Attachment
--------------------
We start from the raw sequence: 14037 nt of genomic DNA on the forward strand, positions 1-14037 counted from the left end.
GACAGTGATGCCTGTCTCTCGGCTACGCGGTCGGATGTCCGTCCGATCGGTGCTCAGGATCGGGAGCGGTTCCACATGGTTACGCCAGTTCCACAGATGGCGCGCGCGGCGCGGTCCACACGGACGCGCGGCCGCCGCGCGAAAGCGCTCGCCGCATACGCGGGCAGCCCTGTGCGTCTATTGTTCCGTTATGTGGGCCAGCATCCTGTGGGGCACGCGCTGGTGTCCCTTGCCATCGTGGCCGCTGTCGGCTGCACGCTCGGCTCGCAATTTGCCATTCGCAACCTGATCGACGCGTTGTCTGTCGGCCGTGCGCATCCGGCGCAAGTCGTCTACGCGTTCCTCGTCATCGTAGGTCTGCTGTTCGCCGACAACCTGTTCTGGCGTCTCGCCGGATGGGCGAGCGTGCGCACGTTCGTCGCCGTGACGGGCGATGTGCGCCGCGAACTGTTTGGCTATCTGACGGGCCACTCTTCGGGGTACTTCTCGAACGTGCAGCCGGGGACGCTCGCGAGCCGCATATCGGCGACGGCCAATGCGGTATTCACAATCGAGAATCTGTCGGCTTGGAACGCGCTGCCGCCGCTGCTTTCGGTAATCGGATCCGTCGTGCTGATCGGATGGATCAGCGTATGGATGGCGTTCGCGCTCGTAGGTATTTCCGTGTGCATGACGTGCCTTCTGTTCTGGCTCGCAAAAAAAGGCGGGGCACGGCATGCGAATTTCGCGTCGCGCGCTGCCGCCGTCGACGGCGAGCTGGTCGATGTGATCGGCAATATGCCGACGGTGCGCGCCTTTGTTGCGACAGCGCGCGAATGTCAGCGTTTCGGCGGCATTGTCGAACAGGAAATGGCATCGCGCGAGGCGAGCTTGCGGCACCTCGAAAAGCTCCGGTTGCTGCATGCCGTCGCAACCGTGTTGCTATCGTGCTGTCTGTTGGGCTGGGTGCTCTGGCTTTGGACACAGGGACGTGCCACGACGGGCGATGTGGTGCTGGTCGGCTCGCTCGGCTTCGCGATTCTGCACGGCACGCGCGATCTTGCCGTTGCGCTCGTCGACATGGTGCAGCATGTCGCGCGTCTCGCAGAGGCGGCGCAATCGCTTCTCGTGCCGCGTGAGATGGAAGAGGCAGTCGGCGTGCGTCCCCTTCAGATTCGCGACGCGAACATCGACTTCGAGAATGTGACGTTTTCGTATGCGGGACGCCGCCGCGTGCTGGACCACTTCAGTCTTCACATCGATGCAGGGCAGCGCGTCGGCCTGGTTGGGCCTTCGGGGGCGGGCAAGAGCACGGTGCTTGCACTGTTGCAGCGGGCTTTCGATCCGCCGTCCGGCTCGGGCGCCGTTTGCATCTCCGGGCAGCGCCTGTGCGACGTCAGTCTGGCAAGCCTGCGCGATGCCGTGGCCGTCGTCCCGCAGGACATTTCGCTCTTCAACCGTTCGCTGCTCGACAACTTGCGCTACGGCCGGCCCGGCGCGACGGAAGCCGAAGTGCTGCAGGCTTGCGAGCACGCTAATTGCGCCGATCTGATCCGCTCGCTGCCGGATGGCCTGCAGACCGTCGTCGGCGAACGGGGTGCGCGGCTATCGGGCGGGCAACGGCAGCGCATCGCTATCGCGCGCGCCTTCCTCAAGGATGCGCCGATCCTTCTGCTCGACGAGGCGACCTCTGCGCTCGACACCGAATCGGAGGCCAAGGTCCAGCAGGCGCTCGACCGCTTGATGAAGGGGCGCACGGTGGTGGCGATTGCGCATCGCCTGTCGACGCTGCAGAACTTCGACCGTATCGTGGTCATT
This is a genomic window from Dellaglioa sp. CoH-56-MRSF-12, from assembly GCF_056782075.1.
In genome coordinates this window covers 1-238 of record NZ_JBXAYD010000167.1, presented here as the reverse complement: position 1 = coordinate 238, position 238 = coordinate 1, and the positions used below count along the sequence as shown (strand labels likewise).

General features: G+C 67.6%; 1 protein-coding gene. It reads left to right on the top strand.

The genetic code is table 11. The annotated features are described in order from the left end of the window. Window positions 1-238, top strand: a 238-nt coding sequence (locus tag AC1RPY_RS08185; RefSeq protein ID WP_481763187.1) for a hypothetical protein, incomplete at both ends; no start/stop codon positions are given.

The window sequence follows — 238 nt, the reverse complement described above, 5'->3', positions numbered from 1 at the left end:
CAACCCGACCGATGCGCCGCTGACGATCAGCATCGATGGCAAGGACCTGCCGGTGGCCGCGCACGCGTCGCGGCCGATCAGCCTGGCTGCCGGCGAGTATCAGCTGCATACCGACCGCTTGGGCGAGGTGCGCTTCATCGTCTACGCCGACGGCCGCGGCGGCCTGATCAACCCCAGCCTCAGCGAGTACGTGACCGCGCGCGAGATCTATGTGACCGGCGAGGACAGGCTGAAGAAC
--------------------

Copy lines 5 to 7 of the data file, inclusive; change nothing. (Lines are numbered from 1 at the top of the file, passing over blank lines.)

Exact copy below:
General features: G+C 67.6%; 1 protein-coding gene. It reads left to right on the top strand.

The genetic code is table 11. The annotated features are described in order from the left end of the window. Window positions 1-238, top strand: a 238-nt coding sequence (locus tag AC1RPY_RS08185; RefSeq protein ID WP_481763187.1) for a hypothetical protein, incomplete at both ends; no start/stop codon positions are given.

The window sequence follows — 238 nt, the reverse complement described above, 5'->3', positions numbered from 1 at the left end: